Denti-Cal has been criticized for not paying dentists enough to care for low-income Medicaid recipients.
A University of Southern California professor says conservatives and liberals should split the difference: Scrap the exchanges and expand Medicaid.
There are many ways beyond legislative repeal for the Trump administration and congressional Republicans to unravel the Affordable Care Act.
They want the state’s new tobacco tax to help pay for a raise in Medicaid rates, but so far Gov. Jerry Brown has other plans for that money.
The Republicans’ health care plan, which would generally reduce premium subsidies and limit federal funding for Medicaid, has many Californians wondering what will happen to their coverage. We spoke with some of them.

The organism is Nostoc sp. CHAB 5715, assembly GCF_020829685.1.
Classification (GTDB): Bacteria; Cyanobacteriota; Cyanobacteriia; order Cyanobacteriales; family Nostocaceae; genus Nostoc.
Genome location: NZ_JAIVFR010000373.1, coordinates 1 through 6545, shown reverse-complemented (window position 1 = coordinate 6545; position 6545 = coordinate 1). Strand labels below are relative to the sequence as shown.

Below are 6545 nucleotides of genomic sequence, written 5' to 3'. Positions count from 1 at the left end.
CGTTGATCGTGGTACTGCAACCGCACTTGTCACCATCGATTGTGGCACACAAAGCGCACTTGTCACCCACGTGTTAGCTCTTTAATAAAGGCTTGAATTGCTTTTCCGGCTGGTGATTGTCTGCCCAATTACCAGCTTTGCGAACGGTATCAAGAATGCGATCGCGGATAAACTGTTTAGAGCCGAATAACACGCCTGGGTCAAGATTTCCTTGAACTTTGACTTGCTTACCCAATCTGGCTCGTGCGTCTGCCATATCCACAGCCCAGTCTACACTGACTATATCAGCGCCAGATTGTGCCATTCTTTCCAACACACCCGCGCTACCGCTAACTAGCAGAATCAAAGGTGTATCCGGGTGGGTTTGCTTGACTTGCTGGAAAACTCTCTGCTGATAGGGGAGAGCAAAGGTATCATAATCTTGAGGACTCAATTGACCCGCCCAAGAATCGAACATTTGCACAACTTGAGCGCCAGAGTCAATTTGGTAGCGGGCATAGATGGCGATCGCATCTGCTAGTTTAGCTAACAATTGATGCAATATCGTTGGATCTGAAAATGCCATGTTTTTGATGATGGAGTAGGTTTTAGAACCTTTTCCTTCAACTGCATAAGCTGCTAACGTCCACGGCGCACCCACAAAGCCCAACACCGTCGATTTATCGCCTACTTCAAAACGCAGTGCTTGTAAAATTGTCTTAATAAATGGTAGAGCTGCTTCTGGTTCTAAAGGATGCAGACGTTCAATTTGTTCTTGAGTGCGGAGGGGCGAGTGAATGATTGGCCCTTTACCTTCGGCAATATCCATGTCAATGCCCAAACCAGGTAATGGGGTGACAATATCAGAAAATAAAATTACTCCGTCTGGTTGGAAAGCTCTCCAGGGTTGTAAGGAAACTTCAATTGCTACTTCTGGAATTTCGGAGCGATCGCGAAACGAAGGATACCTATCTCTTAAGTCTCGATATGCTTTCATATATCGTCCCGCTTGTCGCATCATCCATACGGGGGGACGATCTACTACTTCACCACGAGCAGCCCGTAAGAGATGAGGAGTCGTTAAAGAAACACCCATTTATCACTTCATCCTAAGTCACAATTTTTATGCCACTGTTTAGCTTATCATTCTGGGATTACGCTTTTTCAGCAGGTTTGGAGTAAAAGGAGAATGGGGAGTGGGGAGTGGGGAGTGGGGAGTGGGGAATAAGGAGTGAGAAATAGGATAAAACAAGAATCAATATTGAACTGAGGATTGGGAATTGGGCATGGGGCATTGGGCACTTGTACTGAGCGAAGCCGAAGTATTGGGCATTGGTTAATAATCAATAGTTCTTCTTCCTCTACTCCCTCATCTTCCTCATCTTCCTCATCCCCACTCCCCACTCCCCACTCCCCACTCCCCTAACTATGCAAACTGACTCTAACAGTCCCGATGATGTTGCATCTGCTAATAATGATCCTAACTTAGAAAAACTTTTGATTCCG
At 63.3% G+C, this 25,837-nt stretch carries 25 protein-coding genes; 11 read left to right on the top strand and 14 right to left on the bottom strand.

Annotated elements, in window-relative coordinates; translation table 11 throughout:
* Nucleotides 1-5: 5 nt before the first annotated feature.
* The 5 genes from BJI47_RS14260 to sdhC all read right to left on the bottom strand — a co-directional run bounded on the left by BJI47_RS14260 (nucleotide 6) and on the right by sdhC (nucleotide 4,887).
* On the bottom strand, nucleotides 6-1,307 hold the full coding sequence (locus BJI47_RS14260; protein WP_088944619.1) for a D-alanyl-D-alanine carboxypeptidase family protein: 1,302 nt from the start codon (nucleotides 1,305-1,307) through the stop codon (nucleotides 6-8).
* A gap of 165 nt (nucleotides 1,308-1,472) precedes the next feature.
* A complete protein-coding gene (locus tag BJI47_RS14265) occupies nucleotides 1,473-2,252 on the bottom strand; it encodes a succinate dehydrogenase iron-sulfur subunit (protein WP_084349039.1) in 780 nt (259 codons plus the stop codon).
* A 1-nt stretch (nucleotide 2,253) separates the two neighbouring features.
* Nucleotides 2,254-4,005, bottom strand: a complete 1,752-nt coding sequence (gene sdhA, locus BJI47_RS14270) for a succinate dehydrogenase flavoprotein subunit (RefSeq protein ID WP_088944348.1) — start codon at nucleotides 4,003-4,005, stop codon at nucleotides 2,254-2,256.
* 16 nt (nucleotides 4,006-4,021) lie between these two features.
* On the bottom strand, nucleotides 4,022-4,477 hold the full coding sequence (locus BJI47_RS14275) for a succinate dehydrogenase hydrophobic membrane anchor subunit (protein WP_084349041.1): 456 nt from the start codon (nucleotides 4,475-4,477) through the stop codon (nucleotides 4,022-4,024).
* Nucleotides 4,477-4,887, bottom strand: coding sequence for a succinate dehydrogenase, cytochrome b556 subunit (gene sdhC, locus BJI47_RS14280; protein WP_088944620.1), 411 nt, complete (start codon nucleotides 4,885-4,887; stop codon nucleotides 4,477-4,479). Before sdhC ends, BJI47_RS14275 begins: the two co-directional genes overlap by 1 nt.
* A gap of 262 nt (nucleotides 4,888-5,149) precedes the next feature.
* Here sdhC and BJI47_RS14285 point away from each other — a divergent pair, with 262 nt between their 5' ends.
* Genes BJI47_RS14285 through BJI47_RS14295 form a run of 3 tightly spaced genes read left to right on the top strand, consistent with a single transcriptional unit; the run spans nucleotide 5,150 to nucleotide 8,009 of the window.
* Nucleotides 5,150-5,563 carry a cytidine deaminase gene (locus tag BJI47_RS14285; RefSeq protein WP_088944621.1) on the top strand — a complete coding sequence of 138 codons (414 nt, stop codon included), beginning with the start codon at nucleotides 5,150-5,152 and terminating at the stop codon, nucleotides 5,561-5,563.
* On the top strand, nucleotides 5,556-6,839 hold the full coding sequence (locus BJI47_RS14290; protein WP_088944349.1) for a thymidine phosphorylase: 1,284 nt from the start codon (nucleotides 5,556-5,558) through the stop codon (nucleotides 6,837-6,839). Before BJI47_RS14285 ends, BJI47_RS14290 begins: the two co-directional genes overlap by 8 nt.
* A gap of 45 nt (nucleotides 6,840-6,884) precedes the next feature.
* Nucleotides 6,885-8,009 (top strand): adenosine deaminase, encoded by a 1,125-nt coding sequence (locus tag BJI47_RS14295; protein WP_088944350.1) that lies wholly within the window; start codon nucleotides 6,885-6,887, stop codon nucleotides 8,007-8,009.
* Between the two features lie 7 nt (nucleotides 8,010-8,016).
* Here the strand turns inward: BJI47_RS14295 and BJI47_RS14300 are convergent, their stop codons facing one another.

The prospect of cutbacks has led to agitation and activism in California’s largely agricultural Central Valley, with relatively high poverty rates and a significant number of Trump voters.
“It’s challenging to see how it would not … jeopardize the entire [Medicaid] program,” a top health official said.
Many constituents could lose coverage under the AHCA. Half of California’s Republican-led districts voted against Donald Trump.
Advocates for the elderly worry that GOP plans to end Medicaid’s open-ended spending and replace it with per-capita limits could pose a risk for low-income older people who rely on the federal-state program for nursing and other long-term care.
Lesser-known provisions in the Republican proposal to replace the Affordable Care Act would push some Medicaid enrollees out of coverage and cause financial pain for others.